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Health & Fitness

Potential new therapy shows promise in treating autoimmune diseases

Monday - Mar 19, 2012, 06:51pm (GMT+5.5)
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London - Researchers have provided new insight into the mechanisms behind autoimmune diseases, thereby suggesting a potential therapy.

Autoimmune diseases, such as Type I diabetes and rheumatoid arthritis, are caused by an immune system gone haywire, where the body’s defense system assaults and destroys healthy tissues.

A mutant form of a protein called LYP has been implicated in multiple autoimmune diseases, but the precise molecular pathway involved has been unknown.

Now, researchers at Sanford-Burnham Medical Research Institute (Sanford-Burnham) show how the errant form of LYP can disrupt the immune system.

In doing so, they also found a potential new therapy for autoimmune diseases—a chemical compound that appears to inhibit this mutant protein.

In Caucasian populations, a mutated form of LYP (short for lymphoid tyrosine phosphatase) is the third most common single-gene cause of Type 1 diabetes. It ranks second for rheumatoid arthritis.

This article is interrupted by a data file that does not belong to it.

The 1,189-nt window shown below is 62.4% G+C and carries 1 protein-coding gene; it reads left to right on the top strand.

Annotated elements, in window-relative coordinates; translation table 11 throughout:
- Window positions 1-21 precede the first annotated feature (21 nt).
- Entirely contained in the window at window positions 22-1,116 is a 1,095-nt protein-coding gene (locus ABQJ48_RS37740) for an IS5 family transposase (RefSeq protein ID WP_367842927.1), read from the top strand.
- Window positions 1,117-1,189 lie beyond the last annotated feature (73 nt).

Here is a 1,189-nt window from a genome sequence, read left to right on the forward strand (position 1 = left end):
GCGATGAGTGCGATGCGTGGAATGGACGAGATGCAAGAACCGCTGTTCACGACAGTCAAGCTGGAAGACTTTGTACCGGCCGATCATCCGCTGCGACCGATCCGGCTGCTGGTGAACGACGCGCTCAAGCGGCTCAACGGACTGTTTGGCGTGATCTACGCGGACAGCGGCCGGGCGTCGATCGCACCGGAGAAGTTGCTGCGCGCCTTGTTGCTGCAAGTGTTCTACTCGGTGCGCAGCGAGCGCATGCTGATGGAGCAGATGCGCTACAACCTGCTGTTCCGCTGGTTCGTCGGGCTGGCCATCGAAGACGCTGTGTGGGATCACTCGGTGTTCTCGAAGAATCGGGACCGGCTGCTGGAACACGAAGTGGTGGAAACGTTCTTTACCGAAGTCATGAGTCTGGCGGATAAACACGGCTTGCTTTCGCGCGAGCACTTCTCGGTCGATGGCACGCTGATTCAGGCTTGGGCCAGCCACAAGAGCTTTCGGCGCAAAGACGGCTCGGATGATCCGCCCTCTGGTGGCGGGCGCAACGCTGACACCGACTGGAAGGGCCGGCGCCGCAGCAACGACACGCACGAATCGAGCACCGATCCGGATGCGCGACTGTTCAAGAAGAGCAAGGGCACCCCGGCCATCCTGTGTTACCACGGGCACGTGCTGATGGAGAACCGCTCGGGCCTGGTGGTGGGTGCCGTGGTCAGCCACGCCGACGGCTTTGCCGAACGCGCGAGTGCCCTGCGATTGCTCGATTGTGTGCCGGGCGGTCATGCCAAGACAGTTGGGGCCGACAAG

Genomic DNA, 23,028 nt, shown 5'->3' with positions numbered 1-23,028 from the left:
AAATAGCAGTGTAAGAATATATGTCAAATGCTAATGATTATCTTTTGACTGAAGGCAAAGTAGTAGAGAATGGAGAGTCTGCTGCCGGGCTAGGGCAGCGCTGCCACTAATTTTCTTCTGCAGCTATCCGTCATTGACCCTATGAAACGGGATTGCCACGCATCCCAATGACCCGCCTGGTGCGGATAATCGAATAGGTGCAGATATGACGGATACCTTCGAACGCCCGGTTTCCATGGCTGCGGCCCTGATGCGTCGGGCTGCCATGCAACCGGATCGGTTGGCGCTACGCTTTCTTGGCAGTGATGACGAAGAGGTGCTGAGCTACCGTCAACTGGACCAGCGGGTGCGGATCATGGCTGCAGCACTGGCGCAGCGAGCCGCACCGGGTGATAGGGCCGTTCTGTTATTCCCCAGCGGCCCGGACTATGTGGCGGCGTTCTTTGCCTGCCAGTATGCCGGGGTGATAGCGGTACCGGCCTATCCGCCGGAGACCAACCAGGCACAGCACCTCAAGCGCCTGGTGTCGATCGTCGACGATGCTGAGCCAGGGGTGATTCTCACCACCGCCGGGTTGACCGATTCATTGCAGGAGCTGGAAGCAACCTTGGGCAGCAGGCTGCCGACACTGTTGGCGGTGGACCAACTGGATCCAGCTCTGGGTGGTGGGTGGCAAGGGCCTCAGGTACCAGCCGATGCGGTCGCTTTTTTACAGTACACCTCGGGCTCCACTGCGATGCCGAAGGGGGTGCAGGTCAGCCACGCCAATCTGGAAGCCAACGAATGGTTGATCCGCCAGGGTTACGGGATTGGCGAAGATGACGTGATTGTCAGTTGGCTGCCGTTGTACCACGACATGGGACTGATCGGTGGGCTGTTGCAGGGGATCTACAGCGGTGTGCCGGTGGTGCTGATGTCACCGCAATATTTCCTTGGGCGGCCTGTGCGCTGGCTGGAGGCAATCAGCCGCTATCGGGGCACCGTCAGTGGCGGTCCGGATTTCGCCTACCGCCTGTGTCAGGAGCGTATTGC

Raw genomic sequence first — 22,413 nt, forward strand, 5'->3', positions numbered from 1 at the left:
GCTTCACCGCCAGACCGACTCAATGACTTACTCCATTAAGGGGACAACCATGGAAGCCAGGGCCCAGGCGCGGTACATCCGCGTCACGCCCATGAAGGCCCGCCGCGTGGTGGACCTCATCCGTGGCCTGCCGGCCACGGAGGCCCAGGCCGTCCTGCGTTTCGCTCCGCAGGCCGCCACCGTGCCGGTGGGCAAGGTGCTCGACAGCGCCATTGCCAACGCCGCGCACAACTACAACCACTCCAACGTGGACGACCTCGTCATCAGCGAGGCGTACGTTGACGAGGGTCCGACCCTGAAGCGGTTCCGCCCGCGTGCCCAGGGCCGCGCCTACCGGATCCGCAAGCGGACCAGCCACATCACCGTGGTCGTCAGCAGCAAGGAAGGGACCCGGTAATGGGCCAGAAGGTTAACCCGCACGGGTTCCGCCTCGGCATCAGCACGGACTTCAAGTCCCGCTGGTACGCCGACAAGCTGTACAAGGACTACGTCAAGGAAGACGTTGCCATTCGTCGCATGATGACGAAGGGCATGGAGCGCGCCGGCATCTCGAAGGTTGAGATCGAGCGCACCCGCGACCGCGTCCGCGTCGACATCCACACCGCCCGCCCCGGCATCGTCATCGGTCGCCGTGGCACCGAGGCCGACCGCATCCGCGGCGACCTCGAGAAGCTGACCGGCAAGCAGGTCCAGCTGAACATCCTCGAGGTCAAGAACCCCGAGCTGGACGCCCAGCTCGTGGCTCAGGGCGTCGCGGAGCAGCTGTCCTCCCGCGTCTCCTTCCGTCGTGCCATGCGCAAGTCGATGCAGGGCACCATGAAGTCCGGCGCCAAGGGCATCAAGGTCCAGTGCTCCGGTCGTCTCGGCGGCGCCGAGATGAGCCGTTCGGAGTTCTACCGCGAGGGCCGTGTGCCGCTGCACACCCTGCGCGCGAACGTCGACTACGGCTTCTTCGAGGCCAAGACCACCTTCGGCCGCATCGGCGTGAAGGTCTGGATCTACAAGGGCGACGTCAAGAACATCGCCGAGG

Researchers have known that LYP and another protein called CSK (C-terminal Src kinase) work cooperatively to keep the immune system’s destructive T cells from being activated.

Because the uncontrolled activation of T cells is a hallmark of many autoimmune diseases, the proper functioning of LYP with CSK is thought to keep T cells in check.

While the normal form of LYP can bind CSK, the disease-associated mutant LYP cannot.

In the new study, Sanford-Burnham researcher Lutz Tautz, Ph.D. led an international group of scientists in showing that normal LYP can disassociate itself from CSK, which paradoxically makes LYP better at dampening the signals that activate T cells.

These findings explain why the mutant form of LYP is better at limiting T cell activation than normal LYP.

One possible explanation, Tautz said, is that the mutant LYP weakens the action of regulatory T cells, which control the other type of T cells, the kind that causes autoimmunity.

In their study, the researchers also screened 50,000 drug-like chemical compounds and found 33 that have a specific effect on LYP activity.

One compound, called LTV-1, blocked the action of the mutant LYP protein in human T cells. In fact, under physiological conditions, LTV-1 is the most potent LYP inhibitor reported to date.

Tautz said he plans to next develop the LTV-1 compound further, in part by modifying it chemically to make it more effective as a drug. Tests in mice, however, could be problematic because a separate study recently showed that mice with a corresponding LYP mutation don’t get sick at all.

The study has been published in Nature Chemical Biology.


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